Radiant ceiling panelsUsually metal panels suspended under the ceiling, insulated from the building structure. The primary cooling/heating agent temperature is close to the room's temperature.
Radiant floorA type of radiant heating system where the building floor contains channels or tubes through which hot fluids such as air or water are circulated. The whole floor is evenly heated. Thus, the room is heated from the bottom up. Radiant floor heating eliminates the draft and dust problems associated with forced air heating systems.
RadiationThe transfer of heat directly from one surface to another (without heating the intermediate air acting as a transfer mechanism).
Smoke damperA damper or adjustable louver designed to augment the ventilation of a space during a fire.
SuperheatA number of degrees a vapor is above its boiling point at a specific pressure.
SystemGeneral term used to refer to the set or a subset of components that perform a specific HVAC function within a building.
Sub coolingA The condition where liquid refrigerant is colder than the minimum temperature required to keep it from boiling which would change it from a liquid to a gas phase. Sub cooling is the difference between its saturation temperature and the actual liquid refrigerant temperature.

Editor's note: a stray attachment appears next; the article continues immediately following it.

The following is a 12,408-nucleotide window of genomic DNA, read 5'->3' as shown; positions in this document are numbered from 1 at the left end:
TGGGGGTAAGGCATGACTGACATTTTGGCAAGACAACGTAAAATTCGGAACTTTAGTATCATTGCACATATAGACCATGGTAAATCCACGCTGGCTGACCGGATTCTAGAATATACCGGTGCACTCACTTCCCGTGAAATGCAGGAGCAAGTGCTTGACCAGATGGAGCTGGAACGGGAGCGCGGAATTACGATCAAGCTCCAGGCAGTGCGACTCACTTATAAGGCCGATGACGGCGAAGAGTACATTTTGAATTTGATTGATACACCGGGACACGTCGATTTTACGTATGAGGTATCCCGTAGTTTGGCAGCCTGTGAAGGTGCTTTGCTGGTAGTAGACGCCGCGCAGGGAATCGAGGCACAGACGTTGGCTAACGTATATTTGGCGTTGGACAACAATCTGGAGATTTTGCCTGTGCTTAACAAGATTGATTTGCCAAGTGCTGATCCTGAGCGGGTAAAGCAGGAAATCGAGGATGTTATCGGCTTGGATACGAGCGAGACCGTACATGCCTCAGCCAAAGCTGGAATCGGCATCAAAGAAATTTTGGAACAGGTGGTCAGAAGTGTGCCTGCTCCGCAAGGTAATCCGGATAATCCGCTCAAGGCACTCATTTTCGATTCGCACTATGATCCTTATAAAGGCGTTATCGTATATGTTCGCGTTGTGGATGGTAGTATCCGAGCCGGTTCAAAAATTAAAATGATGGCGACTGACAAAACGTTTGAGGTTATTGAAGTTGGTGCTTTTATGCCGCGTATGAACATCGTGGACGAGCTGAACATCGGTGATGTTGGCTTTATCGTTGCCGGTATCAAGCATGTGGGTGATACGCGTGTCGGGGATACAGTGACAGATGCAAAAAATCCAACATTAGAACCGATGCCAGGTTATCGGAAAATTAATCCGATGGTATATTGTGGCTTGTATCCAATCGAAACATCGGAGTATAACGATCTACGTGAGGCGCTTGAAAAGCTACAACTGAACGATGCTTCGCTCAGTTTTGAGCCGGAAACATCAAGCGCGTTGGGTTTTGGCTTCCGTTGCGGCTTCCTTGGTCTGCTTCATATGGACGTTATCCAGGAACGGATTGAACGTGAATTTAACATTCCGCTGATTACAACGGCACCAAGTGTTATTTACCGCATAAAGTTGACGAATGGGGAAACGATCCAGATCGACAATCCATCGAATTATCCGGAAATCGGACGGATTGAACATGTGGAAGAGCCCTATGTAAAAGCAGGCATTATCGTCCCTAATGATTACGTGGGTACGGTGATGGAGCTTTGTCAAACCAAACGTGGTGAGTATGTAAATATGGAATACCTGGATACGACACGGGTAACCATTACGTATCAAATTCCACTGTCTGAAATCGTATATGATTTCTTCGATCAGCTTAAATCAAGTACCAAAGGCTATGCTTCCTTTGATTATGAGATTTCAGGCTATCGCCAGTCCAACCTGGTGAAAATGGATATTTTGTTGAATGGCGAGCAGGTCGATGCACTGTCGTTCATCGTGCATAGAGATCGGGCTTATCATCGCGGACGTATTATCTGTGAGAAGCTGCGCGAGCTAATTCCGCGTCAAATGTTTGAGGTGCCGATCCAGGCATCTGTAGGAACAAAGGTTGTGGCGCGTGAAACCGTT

Terminal unitA small component that contains a heating coil, cooling coil, automatic damper, or some combination of the three. Used to control the temperature of a single room. Abbreviated TU.
Thermal zoneAn individual space or group of neighboring indoor spaces that the HVAC designer expects will have similar thermal loads. Building codes may require zoning to save energy in commercial buildings. Zones are defined in the building to reduce the number of HVAC subsystems, and thus initial cost. For example, for perimeter offices, rather than one zone for each office, all offices facing west can be combined into one zone. Small residences typically have only one conditioned thermal zone, plus unconditioned spaces such as garages, attics, and crawlspaces, and basements.
Underfloor air distributionA method for providing ventilation and space conditioning by using the air plenum below a raised floor to distribute conditioned air through diffusers directly to the occupied zone. Abbreviated UFAD.
Variable air volumeAn HVAC system that has a stable supply-air temperature, and varies the air flow rate to meet the temperature requirements. Compared to constant air volume systems, these systems conserve energy through lower fan speeds during times of lower temperature control demand. Most new commercial buildings have VAV systems. VAVs may be bypass type or pressure dependent. Pressure dependent type VAVs save energy while both types help in maintaining temperature of the zone that it feeds. Abbreviated VAV.